At first, it appeared that Bailey had met his academic hurdles to play for UIC, although teammate Banks who also chose UIC did not. However, Bailey sat out the 2000–01 season for academic reasons. His enrollment classification was as an academic non-predictors.

During the season, Bailey he won the home contest against Wisconsin–Milwaukee with a buzzer beater. He earned 2001–02 Horizon League All-Newcomer Team recognition. As a sophomore in 2001–02, he split time at point guard. Although the Bailey brothers played each other as Horizon League foes several times, the most notable was the 2002 Horizon League Men's Basketball Tournament where the fifth-seeded Ramblers (17-12) and sixth-seeded Flames (19-13) opposed each other in the championship game for a 2002 NCAA Men's Division I Basketball Tournament invitation with the entire family in attendance at the Cleveland State Convocation Center. Although David made the All-Tournament team, younger brother Martell's team prevailed by one point in overtime, with Martell making a steal of a pass by David with 13 seconds remaining. David scored 35 points, while Martell only contributed 3 field goals, but all of Martell's field goals came in overtime, including one following the crucial steal. The win gave Martell's team a 2–1 edge in the season series (previously Loyola had prevailed on January 17 by 11 at its home arena, the Gentile Center, and UIC rebounded on February 16 with a 13-point victory at its UIC Pavilion). Then, the 15th-seeded Flames played the 2nd-seeded Oklahoma Sooners, losing by a 71–63 margin to a team led by Hollis Price and Aaron McGhee.

He was named Horizon League Player of the Week on December 2, 2002. Martell helped UIC sweep the season series against David's Loyola team with a January 22, 81–77 home victory and a February 27, 66–65 road victory. After finishing 20–14 in 2002, the team achieved consecutive 20 win seasons for the first time in 2003. The team qualified for the 2003 National Invitation Tournament where they opposed the Western Michigan Broncos and fell by a 63–62 margin. Bailey led all players in the game with four assists. He earned 2002–03 2nd team All-Horizon League recognition along with his brother. He was the Horizon League assists champion with 244 assists in 30 games for an 8.1 assist per game average, which led all of NCAA Division I. He established Horizon League single season assists record for Horizon League games during the 2002–03 with a total of 141.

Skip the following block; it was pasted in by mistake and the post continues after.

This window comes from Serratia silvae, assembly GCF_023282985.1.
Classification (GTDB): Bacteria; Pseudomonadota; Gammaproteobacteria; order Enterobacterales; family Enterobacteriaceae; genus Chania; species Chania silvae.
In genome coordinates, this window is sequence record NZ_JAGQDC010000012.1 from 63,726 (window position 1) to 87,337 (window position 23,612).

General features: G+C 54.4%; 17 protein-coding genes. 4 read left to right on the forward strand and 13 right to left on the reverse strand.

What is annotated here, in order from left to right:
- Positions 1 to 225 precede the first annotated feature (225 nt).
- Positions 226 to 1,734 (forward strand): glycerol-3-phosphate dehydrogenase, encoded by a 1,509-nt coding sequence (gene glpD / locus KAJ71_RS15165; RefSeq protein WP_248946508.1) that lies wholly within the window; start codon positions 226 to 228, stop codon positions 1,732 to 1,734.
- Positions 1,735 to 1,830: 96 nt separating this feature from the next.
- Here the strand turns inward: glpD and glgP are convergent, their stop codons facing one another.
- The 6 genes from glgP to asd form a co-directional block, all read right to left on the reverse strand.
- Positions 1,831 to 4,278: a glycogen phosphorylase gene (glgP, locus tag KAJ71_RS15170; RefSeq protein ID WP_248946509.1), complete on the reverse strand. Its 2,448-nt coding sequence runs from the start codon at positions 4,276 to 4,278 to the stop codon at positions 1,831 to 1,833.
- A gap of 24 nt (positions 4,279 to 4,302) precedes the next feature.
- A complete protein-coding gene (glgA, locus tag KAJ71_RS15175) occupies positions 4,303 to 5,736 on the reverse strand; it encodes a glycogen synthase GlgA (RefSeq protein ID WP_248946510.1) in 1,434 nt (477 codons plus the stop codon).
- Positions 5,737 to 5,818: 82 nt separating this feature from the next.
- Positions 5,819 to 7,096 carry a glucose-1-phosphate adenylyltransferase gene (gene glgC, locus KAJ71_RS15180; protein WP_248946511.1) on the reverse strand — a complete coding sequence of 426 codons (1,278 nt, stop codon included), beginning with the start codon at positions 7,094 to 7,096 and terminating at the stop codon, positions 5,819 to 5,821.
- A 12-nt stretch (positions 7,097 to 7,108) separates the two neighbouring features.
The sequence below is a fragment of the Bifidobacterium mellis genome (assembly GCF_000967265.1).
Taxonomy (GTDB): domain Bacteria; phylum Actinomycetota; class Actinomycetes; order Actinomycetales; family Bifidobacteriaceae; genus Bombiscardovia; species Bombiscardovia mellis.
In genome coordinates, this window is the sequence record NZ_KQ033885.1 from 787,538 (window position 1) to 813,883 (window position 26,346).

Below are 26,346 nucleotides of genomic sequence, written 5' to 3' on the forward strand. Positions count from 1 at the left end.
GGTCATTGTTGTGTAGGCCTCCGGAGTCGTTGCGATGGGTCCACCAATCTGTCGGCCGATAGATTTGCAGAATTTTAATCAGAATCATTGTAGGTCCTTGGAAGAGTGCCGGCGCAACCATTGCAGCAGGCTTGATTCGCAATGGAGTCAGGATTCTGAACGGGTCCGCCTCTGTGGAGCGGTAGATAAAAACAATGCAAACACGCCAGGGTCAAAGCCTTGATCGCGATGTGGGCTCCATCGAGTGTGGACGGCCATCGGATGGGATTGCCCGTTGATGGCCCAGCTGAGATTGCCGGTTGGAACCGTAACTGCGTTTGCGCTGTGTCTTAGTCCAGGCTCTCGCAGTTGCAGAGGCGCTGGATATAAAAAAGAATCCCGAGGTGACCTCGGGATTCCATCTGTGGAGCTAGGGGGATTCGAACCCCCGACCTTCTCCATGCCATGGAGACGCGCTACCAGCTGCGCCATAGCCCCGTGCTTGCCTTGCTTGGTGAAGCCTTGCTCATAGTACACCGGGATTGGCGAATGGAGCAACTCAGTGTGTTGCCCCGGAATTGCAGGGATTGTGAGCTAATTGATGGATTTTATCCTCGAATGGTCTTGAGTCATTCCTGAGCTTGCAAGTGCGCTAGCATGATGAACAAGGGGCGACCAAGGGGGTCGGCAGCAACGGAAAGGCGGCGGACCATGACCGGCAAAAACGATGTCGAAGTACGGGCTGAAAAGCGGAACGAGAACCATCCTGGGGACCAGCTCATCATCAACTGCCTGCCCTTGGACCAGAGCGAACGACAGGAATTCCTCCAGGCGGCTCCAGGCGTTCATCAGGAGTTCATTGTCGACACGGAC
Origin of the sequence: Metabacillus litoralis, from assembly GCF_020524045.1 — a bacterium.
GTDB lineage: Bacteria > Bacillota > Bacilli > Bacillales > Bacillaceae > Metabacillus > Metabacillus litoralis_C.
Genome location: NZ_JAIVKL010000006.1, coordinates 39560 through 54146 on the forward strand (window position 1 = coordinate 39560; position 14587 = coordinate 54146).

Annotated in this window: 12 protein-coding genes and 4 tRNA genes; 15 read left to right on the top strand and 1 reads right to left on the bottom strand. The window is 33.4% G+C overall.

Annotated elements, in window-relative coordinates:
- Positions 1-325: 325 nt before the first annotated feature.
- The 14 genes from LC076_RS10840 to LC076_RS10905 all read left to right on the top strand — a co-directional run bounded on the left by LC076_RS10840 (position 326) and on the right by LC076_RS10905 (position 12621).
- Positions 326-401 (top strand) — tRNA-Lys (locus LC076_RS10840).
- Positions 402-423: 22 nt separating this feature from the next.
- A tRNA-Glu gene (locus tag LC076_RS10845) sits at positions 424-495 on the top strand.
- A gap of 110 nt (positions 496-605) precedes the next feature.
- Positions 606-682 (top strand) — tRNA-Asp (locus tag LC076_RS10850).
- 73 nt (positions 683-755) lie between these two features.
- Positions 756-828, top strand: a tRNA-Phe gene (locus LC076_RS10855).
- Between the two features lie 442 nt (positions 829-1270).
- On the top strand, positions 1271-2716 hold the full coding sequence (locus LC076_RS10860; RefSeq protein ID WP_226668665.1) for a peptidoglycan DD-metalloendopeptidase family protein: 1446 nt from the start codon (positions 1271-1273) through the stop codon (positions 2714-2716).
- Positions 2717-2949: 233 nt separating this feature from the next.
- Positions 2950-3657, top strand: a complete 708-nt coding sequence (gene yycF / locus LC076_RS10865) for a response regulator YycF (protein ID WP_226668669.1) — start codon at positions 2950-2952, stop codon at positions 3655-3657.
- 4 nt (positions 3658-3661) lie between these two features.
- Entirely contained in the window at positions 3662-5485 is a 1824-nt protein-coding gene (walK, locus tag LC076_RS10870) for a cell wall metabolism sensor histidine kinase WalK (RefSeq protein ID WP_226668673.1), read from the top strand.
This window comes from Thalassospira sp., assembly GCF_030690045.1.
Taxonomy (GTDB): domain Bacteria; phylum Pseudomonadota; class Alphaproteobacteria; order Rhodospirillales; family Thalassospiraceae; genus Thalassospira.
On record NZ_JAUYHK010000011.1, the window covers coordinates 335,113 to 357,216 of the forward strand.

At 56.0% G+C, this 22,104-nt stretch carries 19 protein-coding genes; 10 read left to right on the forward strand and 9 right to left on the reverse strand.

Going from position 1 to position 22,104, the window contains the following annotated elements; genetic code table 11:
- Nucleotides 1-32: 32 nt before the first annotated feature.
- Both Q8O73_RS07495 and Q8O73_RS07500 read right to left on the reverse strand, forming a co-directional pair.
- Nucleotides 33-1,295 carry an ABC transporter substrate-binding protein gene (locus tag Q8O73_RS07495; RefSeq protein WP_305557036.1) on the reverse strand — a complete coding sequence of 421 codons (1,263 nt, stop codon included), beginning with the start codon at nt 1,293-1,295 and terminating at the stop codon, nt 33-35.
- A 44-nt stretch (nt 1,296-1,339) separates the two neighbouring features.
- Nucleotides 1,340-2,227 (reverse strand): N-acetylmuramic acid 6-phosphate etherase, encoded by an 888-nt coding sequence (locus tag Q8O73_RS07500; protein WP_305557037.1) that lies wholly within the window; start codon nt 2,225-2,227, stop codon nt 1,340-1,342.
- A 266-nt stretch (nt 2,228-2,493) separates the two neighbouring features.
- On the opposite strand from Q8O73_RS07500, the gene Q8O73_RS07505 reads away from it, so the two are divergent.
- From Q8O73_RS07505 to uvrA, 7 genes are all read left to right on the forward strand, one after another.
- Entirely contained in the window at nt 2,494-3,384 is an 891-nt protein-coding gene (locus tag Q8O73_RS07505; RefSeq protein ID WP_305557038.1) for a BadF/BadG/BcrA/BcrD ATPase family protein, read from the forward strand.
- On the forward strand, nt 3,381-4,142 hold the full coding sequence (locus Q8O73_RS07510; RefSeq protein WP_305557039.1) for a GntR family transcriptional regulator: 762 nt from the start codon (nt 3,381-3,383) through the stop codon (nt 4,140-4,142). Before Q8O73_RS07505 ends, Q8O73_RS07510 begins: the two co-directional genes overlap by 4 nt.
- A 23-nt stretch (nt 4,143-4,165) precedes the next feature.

Then the following season, he scored his career high on senior night with a 22-point performance during the 10th game of a winning streak against Butler on February 28, 2004. The team extended the streak to 12 consecutive games including the 2004 Horizon League Men's Basketball Tournament championship game against undefeated (in conference) Wisconsin–Milwaukee to earn a bid in the 2004 NCAA Men's Division I Basketball Tournament. In the tournament, the 13th-seeded Flames lost to the 4th seeded Kansas Jayhawks by a 78–53 margin. He repeated as a 2003–04 2nd team All-Horizon League selection. He also repeated as the Horizon League assists champion with 250 in 32 games for a 7.8 assist per game average, which ranked second the following season. He also earned Horizon League All-Defensive Team recognition. He established the Horizon League career assists record for Horizon League games over the course of his 2001–04 career with a total of 354.

In his three seasons, the Flames won 20, 21 and a school-record 24 games in consecutive seasons. His original enrollment classification had made him ineligible for his first season. The National Collegiate Athletic Association allows a non-predictor a fourth year of eligibility if he graduates in four years. However, Bailey was still pursuing his degree in Fall 2004. Thus, he was not granted a fourth year of eligibility and served the 2004–05 team as a student assistant coach. Although Bailey holds significant Horizon League records, he trails Craig Lathen, who played for UIC for four years when they were part of the Association of Mid-Continent Universities, which became the Mid-Continent Conference and is now known as The Summit League, in career (755–656), single-season (274–250) and single-game (17–15) assists.


Bailey's family included his mother, Linda Riley, his father, David Bailey, two older brothers and younger sister, Dakita.


Martell Bailey Wikipedia